Gandhian Concept of Non-Violent Society: A Modern Perspective
By P. I. Devaraj & Syamala K.
The WORLD TODAY is dominated by greed and competition, speed and restlessness, pollution, poverty and starvation, exploitation, ecological destruction, war and violence. The standard of living of the people has risen with multiple amenities for a comfortable living. But despite extra ordinary progress in the fields of science & technology, there are ample signs of a sick human society. As a result of the degradation of man, culture and society many serious problems have arisen. If democracy is to survive and if science has to be utilized for maintaining the stability of society, if peace and security of the people is to be ensured we have to work hard and steady.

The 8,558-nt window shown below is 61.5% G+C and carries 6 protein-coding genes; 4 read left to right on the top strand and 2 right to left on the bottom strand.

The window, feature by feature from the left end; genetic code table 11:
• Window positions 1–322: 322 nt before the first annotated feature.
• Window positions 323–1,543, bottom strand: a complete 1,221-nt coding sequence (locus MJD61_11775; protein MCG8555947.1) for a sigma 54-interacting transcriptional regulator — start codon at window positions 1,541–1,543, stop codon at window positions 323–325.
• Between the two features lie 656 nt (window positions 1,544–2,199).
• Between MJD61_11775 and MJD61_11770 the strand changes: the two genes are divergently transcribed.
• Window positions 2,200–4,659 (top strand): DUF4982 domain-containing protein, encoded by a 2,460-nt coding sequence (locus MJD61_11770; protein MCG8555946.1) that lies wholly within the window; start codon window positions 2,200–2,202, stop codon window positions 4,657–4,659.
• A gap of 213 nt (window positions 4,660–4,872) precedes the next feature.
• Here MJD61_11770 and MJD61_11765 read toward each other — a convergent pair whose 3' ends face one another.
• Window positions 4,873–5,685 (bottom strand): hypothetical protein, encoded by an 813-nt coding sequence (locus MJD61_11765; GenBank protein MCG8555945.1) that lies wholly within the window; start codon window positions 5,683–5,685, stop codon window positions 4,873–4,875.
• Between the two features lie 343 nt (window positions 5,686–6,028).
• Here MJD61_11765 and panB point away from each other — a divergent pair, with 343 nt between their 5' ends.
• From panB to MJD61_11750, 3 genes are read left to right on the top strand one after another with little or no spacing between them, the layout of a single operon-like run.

A healthy and harmonized society can exist only when its members imbibe some moral and ethical values. Only such values can ensure mutual aid and co-operation. Only when the people internalize ethical and moral values in their lives and actually practice them in their day-to-day lives they can build a healthy and progressive human society. In order to attain this we have to bring about certain changes in human nature and attitudes. For the reconstruction of society, its social, economic, political and religious institutions, value systems and tradition which breed violence should be removed and replaced by new ones. As stated by Dr. Sampooran Singh, “we are often caught in an acquisitive culture which consists of ambition, comparing, competing and acquiring. This is called psychological aggressiveness. This is actually a subtle violence which has led to making the whole human race in to a civilized violent community. Violence benumbs the sensitivity and this makes our understanding of life poorer. No wonder, man has emerged as a violent species. Mahatma Gandhi foresaw this situation and one of his major intentions while he wrote 'Hind Swaraj' was to teach the Indians that 'modern western civilization' with the above said consequences posed a greater threat to them and to humanity than did colonialism. He said that "I would ask you to read Hind Swaraj with my eyes.... and see therein the chapter on how to make India non-violent. You cannot build non-violence on a factory civilization..."
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